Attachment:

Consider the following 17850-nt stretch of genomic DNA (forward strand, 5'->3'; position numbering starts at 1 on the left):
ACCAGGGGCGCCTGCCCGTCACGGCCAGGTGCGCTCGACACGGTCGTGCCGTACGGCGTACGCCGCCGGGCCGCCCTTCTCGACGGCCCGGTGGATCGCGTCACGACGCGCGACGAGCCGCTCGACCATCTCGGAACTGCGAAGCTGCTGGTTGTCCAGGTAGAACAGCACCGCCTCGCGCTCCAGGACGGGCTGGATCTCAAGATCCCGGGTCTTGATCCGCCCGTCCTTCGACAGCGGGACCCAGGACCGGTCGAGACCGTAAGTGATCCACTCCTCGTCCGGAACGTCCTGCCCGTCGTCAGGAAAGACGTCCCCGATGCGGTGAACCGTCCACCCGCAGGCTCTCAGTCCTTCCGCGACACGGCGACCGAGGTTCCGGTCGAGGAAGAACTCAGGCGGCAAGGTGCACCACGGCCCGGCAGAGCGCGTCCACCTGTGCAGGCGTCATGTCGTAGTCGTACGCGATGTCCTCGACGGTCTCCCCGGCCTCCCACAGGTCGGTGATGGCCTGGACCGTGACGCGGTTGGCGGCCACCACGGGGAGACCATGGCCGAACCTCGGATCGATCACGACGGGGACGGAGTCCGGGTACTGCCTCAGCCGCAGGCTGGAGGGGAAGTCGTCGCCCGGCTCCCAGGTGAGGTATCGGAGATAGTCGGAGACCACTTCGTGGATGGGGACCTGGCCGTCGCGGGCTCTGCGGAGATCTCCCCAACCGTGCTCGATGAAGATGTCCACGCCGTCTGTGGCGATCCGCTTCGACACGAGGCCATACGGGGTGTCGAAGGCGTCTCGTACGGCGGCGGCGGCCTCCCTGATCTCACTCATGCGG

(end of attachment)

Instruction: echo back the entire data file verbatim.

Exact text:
Consider the following 17850-nt stretch of genomic DNA (forward strand, 5'->3'; position numbering starts at 1 on the left):
ACCAGGGGCGCCTGCCCGTCACGGCCAGGTGCGCTCGACACGGTCGTGCCGTACGGCGTACGCCGCCGGGCCGCCCTTCTCGACGGCCCGGTGGATCGCGTCACGACGCGCGACGAGCCGCTCGACCATCTCGGAACTGCGAAGCTGCTGGTTGTCCAGGTAGAACAGCACCGCCTCGCGCTCCAGGACGGGCTGGATCTCAAGATCCCGGGTCTTGATCCGCCCGTCCTTCGACAGCGGGACCCAGGACCGGTCGAGACCGTAAGTGATCCACTCCTCGTCCGGAACGTCCTGCCCGTCGTCAGGAAAGACGTCCCCGATGCGGTGAACCGTCCACCCGCAGGCTCTCAGTCCTTCCGCGACACGGCGACCGAGGTTCCGGTCGAGGAAGAACTCAGGCGGCAAGGTGCACCACGGCCCGGCAGAGCGCGTCCACCTGTGCAGGCGTCATGTCGTAGTCGTACGCGATGTCCTCGACGGTCTCCCCGGCCTCCCACAGGTCGGTGATGGCCTGGACCGTGACGCGGTTGGCGGCCACCACGGGGAGACCATGGCCGAACCTCGGATCGATCACGACGGGGACGGAGTCCGGGTACTGCCTCAGCCGCAGGCTGGAGGGGAAGTCGTCGCCCGGCTCCCAGGTGAGGTATCGGAGATAGTCGGAGACCACTTCGTGGATGGGGACCTGGCCGTCGCGGGCTCTGCGGAGATCTCCCCAACCGTGCTCGATGAAGATGTCCACGCCGTCTGTGGCGATCCGCTTCGACACGAGGCCATACGGGGTGTCGAAGGCGTCTCGTACGGCGGCGGCGGCCTCCCTGATCTCACTCATGCGG